I was talking “leadership assessment” with two colleagues the other day. Both are employed by large organizations well-known for their people development practices. We were exploring the merits of assessing for leadership qualities, both as a pre-employment screening tool and for development purposes after the leader is hired. Not surprisingly, there were varying opinions—which assessments were the “best”, how to administer them and so on.
Here’s a part of the conversation that stands out for me:
Should internal employees (from Human Resources or Training and Development) deliver developmental feedback based on the assessment results?
There were two schools of thought:
- Yes, of course. My staff is very professional and highly skilled at giving this type of feedback.
- Maybe not. There’s skepticism about the feedback process— people in our company feel this type of activity is best left to corporate psychologists.
As we explored this topic, a few key take-aways emerged:
- No winging it allowed. If a company is going to expect its internal staff to deliver this type of developmental feedback, then it should also invest the proper time training its employees in the proper coaching delivery methods. Additionally, reputable publishers of assessments offer certifications; companies should also ensure that employees have this training as well.
- Organizational culture plays a part. In addition to determining which internal employees might be suited to act as coaches, the company should also overlay its corporate culture onto the process. Some companies are into the do-it-yourself model of professional development, others prefer to seek assistance from outside experts.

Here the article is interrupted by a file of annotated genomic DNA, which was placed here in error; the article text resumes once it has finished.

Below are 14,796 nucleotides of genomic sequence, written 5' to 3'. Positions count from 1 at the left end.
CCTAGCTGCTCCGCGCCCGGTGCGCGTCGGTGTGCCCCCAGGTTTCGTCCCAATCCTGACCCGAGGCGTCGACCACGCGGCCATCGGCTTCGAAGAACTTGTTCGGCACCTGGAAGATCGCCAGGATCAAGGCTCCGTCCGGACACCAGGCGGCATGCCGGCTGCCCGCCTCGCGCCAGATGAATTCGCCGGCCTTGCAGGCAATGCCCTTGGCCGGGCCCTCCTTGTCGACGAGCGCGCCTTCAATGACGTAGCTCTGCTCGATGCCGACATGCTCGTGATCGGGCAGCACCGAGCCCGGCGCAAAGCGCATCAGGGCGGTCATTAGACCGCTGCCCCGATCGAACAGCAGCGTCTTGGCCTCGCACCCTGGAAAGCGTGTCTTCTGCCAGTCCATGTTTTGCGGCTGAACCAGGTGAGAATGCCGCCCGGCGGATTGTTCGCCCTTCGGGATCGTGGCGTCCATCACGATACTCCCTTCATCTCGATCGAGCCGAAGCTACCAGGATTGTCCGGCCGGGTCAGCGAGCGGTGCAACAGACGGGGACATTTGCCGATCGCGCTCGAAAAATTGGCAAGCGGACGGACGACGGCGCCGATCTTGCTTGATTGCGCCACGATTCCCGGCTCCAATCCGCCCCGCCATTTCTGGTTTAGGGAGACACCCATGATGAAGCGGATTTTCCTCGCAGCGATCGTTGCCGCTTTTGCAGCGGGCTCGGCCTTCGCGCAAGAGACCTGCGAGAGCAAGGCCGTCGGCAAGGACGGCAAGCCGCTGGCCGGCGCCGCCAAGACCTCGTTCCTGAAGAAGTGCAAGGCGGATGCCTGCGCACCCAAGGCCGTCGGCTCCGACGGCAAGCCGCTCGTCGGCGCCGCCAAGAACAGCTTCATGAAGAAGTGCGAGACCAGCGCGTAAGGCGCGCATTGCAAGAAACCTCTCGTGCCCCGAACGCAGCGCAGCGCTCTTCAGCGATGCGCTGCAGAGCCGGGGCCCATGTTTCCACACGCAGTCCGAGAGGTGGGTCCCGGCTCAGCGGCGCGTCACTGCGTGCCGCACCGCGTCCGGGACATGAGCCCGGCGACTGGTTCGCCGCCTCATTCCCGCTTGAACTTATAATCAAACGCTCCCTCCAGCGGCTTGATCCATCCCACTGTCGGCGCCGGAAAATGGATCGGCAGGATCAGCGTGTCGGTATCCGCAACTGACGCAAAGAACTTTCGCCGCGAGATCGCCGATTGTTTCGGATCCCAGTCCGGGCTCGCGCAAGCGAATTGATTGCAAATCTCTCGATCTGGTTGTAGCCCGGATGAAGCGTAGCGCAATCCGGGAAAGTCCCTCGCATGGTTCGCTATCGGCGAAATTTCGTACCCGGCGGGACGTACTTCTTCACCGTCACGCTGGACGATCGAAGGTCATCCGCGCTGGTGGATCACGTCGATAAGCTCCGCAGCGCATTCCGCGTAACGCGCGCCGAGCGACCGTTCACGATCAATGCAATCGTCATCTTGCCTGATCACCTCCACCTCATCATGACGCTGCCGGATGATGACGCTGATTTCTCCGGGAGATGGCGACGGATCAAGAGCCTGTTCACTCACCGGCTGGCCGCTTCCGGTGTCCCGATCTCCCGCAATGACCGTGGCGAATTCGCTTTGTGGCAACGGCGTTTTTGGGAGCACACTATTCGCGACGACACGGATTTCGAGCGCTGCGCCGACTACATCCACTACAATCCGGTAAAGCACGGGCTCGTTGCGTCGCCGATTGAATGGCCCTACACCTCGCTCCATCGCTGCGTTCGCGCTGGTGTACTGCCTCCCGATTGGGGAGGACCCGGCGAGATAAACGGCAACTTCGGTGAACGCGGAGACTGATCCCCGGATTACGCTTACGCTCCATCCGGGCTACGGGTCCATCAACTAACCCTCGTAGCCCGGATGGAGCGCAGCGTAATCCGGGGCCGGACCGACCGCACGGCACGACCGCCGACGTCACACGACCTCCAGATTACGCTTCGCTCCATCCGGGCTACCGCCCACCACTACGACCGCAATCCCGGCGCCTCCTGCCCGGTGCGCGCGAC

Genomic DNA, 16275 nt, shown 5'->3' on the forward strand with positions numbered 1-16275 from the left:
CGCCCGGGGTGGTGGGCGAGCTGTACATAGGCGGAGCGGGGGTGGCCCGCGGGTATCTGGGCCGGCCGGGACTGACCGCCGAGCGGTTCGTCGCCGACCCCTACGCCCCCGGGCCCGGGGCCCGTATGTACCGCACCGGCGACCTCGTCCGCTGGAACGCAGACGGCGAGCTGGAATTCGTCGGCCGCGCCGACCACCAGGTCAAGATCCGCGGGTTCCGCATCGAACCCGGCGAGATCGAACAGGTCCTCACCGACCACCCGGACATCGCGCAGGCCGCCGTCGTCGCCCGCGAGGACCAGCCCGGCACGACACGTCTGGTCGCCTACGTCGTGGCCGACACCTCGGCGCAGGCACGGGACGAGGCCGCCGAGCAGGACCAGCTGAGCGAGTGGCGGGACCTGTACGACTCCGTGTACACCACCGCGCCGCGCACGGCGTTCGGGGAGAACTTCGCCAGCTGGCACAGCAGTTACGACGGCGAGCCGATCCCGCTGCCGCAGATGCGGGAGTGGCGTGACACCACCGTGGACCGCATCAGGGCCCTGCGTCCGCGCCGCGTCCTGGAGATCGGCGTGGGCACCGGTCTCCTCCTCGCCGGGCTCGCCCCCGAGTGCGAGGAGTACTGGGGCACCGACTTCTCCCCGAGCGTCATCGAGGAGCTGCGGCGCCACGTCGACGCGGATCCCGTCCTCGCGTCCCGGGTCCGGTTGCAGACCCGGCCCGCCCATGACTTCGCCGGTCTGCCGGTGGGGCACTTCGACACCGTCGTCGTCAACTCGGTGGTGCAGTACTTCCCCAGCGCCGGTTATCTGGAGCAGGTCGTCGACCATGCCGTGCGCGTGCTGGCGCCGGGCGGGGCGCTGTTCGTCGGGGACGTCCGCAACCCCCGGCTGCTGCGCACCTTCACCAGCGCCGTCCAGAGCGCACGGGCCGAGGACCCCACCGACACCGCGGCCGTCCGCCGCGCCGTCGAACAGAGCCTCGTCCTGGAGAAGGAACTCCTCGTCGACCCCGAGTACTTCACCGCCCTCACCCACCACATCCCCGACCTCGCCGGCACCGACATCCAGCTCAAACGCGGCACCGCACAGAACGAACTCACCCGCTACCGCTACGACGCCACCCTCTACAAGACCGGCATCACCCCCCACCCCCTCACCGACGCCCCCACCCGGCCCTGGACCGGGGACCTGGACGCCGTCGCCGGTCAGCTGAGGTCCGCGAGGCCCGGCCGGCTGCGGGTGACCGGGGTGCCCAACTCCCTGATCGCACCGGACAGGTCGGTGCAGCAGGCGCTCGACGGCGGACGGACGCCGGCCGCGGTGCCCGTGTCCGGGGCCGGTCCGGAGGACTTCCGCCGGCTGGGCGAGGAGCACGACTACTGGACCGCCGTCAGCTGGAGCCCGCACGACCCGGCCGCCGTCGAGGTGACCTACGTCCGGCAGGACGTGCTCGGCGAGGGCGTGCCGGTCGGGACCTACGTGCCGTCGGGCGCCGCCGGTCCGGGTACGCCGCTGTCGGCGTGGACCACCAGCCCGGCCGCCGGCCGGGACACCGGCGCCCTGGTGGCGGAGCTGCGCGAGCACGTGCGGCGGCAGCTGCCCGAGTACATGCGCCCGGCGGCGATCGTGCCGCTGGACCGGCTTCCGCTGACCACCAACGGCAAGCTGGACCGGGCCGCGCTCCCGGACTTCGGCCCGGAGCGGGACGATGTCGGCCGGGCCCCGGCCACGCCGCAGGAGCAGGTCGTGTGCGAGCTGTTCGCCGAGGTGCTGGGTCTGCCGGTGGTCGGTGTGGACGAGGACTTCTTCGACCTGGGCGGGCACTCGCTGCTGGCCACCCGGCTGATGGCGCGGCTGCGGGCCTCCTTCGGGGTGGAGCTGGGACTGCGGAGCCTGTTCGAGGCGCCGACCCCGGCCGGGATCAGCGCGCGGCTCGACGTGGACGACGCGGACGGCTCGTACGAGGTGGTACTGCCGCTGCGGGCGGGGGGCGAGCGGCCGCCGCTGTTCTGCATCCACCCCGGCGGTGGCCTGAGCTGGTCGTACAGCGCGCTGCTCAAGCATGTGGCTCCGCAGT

- If it’s an executive being coached, go peer-to-peer. In most cases, this means seeking outside expertise to deliver the feedback. I have seen cases where a very well-respected senior-level manager has been trusted to give feedback to executives and it’s worked well. This is not the norm, however.
As we wrapped up our conversation, we agreed on one thing: no matter the tool or the process, great care should be taken with the use of leadership assessments. It’s peoples’ careers we’re talking about.
- What have you experienced with leadership assessment tools—either as a feedback coach, or as the feedback recipient?
- What’s worked well, and what could use improvement?
Photo credit: istockphoto.com © Robyn Mackenzie